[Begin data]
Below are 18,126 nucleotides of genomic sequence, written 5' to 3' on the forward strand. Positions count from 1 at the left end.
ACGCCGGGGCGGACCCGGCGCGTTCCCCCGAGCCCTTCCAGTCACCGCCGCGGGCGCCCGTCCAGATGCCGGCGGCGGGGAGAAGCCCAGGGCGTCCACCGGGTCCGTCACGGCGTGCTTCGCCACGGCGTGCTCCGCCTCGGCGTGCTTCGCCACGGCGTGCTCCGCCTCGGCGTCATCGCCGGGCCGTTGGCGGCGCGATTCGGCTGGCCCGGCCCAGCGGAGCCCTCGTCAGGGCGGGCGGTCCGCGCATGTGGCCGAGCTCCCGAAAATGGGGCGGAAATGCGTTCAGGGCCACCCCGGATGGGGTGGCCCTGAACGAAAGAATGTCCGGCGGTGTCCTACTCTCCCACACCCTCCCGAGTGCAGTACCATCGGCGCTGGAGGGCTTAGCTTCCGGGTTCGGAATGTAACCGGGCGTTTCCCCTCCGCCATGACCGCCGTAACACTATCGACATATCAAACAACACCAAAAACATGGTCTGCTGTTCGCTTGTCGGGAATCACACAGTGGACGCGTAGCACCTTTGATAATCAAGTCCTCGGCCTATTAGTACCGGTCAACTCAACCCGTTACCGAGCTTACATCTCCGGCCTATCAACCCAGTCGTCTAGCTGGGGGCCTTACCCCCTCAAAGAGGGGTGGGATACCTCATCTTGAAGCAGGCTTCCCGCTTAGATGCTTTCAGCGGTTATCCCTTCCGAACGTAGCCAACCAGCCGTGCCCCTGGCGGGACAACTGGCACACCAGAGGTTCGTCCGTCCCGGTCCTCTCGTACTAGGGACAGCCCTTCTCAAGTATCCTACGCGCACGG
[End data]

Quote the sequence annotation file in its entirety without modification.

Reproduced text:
Below are 18,126 nucleotides of genomic sequence, written 5' to 3' on the forward strand. Positions count from 1 at the left end.
ACGCCGGGGCGGACCCGGCGCGTTCCCCCGAGCCCTTCCAGTCACCGCCGCGGGCGCCCGTCCAGATGCCGGCGGCGGGGAGAAGCCCAGGGCGTCCACCGGGTCCGTCACGGCGTGCTTCGCCACGGCGTGCTCCGCCTCGGCGTGCTTCGCCACGGCGTGCTCCGCCTCGGCGTCATCGCCGGGCCGTTGGCGGCGCGATTCGGCTGGCCCGGCCCAGCGGAGCCCTCGTCAGGGCGGGCGGTCCGCGCATGTGGCCGAGCTCCCGAAAATGGGGCGGAAATGCGTTCAGGGCCACCCCGGATGGGGTGGCCCTGAACGAAAGAATGTCCGGCGGTGTCCTACTCTCCCACACCCTCCCGAGTGCAGTACCATCGGCGCTGGAGGGCTTAGCTTCCGGGTTCGGAATGTAACCGGGCGTTTCCCCTCCGCCATGACCGCCGTAACACTATCGACATATCAAACAACACCAAAAACATGGTCTGCTGTTCGCTTGTCGGGAATCACACAGTGGACGCGTAGCACCTTTGATAATCAAGTCCTCGGCCTATTAGTACCGGTCAACTCAACCCGTTACCGAGCTTACATCTCCGGCCTATCAACCCAGTCGTCTAGCTGGGGGCCTTACCCCCTCAAAGAGGGGTGGGATACCTCATCTTGAAGCAGGCTTCCCGCTTAGATGCTTTCAGCGGTTATCCCTTCCGAACGTAGCCAACCAGCCGTGCCCCTGGCGGGACAACTGGCACACCAGAGGTTCGTCCGTCCCGGTCCTCTCGTACTAGGGACAGCCCTTCTCAAGTATCCTACGCGCACGG